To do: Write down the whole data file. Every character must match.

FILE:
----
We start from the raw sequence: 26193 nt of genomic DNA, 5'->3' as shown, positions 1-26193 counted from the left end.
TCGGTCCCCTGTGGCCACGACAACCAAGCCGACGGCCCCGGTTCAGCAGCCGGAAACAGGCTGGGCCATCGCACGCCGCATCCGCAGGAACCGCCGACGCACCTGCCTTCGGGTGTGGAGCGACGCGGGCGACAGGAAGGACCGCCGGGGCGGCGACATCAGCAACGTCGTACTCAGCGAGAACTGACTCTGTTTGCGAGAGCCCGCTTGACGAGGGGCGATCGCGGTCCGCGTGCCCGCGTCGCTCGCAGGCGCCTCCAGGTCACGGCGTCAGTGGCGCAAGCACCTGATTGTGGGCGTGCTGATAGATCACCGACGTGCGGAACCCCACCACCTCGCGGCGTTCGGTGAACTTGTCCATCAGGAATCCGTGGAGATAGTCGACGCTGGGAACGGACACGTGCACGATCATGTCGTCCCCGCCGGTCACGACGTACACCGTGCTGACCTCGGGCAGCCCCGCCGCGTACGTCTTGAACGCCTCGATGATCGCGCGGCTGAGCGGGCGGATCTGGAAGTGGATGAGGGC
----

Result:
We start from the raw sequence: 26193 nt of genomic DNA, 5'->3' as shown, positions 1-26193 counted from the left end.
TCGGTCCCCTGTGGCCACGACAACCAAGCCGACGGCCCCGGTTCAGCAGCCGGAAACAGGCTGGGCCATCGCACGCCGCATCCGCAGGAACCGCCGACGCACCTGCCTTCGGGTGTGGAGCGACGCGGGCGACAGGAAGGACCGCCGGGGCGGCGACATCAGCAACGTCGTACTCAGCGAGAACTGACTCTGTTTGCGAGAGCCCGCTTGACGAGGGGCGATCGCGGTCCGCGTGCCCGCGTCGCTCGCAGGCGCCTCCAGGTCACGGCGTCAGTGGCGCAAGCACCTGATTGTGGGCGTGCTGATAGATCACCGACGTGCGGAACCCCACCACCTCGCGGCGTTCGGTGAACTTGTCCATCAGGAATCCGTGGAGATAGTCGACGCTGGGAACGGACACGTGCACGATCATGTCGTCCCCGCCGGTCACGACGTACACCGTGCTGACCTCGGGCAGCCCCGCCGCGTACGTCTTGAACGCCTCGATGATCGCGCGGCTGAGCGGGCGGATCTGGAAGTGGATGAGGGC